Browning article: Effects of political TV satire transcend party
While cable news shows increasingly reach a partisan audience, a less traditional form of programming may provide opportunities for political communicators to shape voters’ views: satirical comedic TV programs, according to a study published by assistant professor Nicholas Browning.
“How media diet, partisan frames, candidate traits, and political organization-public relationship communication drive party reputation,” by Browning and Kaye D. Sweetser of San Diego State University, appears in Public Relations Review.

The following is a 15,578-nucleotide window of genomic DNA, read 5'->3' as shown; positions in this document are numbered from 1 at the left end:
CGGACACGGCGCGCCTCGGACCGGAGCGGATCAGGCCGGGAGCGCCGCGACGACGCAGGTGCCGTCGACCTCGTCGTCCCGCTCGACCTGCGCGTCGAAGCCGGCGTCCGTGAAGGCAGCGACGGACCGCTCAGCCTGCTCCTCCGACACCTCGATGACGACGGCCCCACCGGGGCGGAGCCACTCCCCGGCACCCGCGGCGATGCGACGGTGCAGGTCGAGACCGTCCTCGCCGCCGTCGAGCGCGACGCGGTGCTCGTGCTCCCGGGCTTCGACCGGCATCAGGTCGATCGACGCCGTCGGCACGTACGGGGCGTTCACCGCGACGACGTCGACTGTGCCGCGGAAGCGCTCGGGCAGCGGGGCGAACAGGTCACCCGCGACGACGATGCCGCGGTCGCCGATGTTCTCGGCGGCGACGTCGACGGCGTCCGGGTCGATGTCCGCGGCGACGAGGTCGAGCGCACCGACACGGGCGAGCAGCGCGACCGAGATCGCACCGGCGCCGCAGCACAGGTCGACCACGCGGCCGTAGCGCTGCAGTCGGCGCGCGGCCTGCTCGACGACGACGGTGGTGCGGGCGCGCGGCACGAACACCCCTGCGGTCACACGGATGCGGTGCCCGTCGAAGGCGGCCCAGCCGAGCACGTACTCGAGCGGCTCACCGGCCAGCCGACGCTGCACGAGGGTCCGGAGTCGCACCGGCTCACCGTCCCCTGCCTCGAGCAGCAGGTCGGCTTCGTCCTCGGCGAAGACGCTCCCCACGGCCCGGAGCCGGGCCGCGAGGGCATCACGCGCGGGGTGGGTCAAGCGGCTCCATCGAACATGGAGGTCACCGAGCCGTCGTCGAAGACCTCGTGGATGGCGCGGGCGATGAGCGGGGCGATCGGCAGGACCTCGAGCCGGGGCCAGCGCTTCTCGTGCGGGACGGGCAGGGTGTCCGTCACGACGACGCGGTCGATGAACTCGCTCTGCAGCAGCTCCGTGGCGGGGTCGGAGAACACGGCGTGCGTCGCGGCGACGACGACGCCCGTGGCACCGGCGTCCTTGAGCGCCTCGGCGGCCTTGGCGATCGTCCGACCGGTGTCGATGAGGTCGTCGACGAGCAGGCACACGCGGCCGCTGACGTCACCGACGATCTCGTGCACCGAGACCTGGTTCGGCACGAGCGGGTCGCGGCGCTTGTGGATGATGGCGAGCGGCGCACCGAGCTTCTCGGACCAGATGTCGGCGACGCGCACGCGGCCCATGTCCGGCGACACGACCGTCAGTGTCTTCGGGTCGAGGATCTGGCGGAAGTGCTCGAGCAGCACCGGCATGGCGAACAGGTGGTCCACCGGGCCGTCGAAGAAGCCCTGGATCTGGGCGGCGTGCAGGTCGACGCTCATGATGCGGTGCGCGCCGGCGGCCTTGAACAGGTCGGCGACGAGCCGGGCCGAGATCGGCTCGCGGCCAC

The researchers conducted a national online survey during the 2016 presidential election, asking respondents about their opinions on the Democratic and Republican parties and the presidential candidates, as well as their media diet. They found that respondents who consumed Fox News and talk radio were more likely to view Donald Trump and the Republican party favorably, while those who consumed CNN were more likely to have favorable opinions of Hillary Clinton and the Democratic party.
But perception of party and candidate diverged somewhat when it came to infotainment. In particular, most viewers of “The Late Show” with Stephen Colbert perceived Trump as “lacking character,” with conservative viewers experiencing deeper declines in their opinions than liberal viewers.
Newspaper readership and viewership of local and nightly broadcast news had no effects on respondents’ opinions of candidates, the researchers found.